Heroes come in all shapes and sizes. And, as the saying goes, you don’t have to wear a cape to be a hero in your community. This has especially been demonstrated by the people working in the National Health Service (NHS) who have tirelessly worked on the frontline to help the sick and keep the nation safe.
As our NHS workers sacrifice time with their loved millions have been forced into lockdown to reduce the chances of spreading the virus. But this has left many people living alone and vulnerable, especially when it comes to the elderly and the disabled.
It’s not possible for charities and governments to reach all sectors of society so there’s been a growing need for volunteers to fill the gaps and help those in need.
SchemeServe has long embraced a remote working culture – this frees our workforce up to be there for their children’s sports days and plays and also allows us to volunteer and help our communities.
Here we shine a spotlight on some of our colleagues doing their bit in a time where help is needed by so many people:
Colin Kippin, director of ADM Network and chief of the Wunderwriter team
I’m helping with prescription collections for our local village support team. I just wanted to help, and it was easy because I cycle a lot so I can do the deliveries at no cost at all.
I’ve just started out and only done one day so far but I am really enjoying it so I will continue with it. There’s minimal risk in what I’m doing but to protect myself I keep my bike gloves on and carry some hand gel.
I’m just doing my bit - there are lots of helpers and a great support team here. I would encourage others to do this type of voluntary work because small villages need to work together.
Jana Kejvalova, senior Wunderwriter
I engaged with a front-line worker from the Northwick Park Hospital in London who asked me for assistance to source radios for end life patients who even under normal circumstances have nothing to distract them from their situation.
I engaged with the local community through established networks to source any unwanted radios or donations to purchase new which has been very successful.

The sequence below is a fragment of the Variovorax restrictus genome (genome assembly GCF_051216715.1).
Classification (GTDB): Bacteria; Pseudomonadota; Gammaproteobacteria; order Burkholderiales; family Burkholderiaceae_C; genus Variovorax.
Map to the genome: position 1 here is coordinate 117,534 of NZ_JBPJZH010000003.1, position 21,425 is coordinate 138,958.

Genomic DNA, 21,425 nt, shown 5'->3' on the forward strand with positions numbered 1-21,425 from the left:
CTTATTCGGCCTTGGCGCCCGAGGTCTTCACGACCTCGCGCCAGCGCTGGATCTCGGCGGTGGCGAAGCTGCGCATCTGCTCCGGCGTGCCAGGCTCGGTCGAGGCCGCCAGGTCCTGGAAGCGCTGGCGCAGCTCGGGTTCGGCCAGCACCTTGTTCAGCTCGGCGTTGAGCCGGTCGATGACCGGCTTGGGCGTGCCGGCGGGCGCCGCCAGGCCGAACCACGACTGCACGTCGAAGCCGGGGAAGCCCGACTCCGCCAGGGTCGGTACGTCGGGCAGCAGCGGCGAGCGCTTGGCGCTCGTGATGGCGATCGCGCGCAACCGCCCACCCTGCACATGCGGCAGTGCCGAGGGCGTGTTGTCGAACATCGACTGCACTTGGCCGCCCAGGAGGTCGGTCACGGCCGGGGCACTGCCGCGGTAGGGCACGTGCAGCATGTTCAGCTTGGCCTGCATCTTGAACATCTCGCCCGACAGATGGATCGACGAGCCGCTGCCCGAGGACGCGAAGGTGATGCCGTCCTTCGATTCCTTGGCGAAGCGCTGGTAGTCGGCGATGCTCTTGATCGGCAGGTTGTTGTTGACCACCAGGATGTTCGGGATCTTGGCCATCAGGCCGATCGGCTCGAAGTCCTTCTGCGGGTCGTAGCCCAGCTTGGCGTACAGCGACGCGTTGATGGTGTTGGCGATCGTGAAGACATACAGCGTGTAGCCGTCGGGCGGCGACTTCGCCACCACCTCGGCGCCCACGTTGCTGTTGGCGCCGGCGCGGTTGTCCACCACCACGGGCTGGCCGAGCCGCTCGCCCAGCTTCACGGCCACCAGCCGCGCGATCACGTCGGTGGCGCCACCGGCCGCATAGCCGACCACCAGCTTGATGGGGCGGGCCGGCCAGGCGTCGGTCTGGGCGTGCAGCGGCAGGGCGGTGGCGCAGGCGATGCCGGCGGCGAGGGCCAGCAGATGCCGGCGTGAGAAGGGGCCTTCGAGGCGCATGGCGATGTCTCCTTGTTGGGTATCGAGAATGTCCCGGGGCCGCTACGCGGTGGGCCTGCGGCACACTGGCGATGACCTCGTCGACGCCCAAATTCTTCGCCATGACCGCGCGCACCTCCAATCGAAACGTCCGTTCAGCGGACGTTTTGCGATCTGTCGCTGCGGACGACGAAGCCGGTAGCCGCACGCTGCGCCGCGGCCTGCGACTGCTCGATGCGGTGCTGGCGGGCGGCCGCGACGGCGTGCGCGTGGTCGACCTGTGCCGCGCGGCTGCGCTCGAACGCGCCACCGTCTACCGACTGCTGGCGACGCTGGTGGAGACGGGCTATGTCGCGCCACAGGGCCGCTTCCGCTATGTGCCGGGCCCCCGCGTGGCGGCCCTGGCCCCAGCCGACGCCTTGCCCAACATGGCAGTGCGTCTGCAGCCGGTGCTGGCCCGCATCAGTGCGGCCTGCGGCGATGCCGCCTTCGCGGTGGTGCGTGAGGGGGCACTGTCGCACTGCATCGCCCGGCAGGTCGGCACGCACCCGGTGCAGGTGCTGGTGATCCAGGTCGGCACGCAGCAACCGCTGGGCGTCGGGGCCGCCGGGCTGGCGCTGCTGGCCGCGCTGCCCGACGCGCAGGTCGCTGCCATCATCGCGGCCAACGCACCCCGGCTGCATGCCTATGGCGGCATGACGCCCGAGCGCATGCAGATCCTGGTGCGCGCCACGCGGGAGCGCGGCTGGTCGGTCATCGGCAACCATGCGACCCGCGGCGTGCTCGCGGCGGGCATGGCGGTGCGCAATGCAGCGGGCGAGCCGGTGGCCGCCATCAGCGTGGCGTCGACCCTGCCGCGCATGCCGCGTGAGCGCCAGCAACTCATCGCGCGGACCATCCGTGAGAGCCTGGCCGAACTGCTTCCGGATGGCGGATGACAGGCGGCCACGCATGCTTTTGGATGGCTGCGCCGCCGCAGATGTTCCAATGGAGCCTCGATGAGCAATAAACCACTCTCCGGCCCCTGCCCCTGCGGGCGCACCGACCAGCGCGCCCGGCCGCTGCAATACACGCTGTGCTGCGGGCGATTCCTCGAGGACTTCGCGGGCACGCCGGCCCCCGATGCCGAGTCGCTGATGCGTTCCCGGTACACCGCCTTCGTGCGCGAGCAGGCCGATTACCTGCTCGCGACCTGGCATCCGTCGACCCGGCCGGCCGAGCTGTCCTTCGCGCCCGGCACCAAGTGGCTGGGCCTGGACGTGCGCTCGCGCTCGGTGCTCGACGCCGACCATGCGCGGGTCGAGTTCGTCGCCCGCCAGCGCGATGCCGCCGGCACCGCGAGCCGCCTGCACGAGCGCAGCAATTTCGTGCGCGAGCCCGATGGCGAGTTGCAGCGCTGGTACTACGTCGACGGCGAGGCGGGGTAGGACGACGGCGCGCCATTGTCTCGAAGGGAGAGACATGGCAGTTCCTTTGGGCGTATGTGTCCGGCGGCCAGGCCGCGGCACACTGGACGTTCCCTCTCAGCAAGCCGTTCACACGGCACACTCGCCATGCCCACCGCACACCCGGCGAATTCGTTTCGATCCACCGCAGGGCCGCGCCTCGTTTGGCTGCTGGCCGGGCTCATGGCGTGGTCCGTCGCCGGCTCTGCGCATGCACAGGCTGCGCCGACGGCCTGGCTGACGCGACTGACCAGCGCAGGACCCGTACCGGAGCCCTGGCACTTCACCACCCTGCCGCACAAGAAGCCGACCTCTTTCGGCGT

It gives the local people a sense of being able to do something for someone else, helps the whole recycling effort. So rather than throwing the radios away, they can pass them on for further use. In the process, I met a lot of people in Ealing and Hanwell, which I wouldn't have otherwise.
So far, I’ve spent a few days as a volunteer on this and sourced about 50 radios. It makes me feel useful during the lockdown period. I would highly recommend doing this type of voluntary work.
James Mickley, Wunderwriter
I have registered with the 'Good Sam Responder' App. It enables vulnerable people to ask volunteers like myself to do some shopping or collect prescriptions or just have a general chat during lockdown.
I have done lots of different volunteering in the past and when I heard the government announcement, I felt this is something I can help with.
SchemeServe has been great and given me time off to help in the community. Otherwise, I log on at weekends and evenings.
I’ve ensured my safety and those of others by downloading a couple of packs with information on around being able to complete these tasks without PPE just by social distancing. It is nice to get out and feel like you are helping others.
I would absolutely encourage others to do this type of voluntary work. If people don't feel comfortable doing this, they should find something that works for them. Every little action can have a massive impact on someone's life.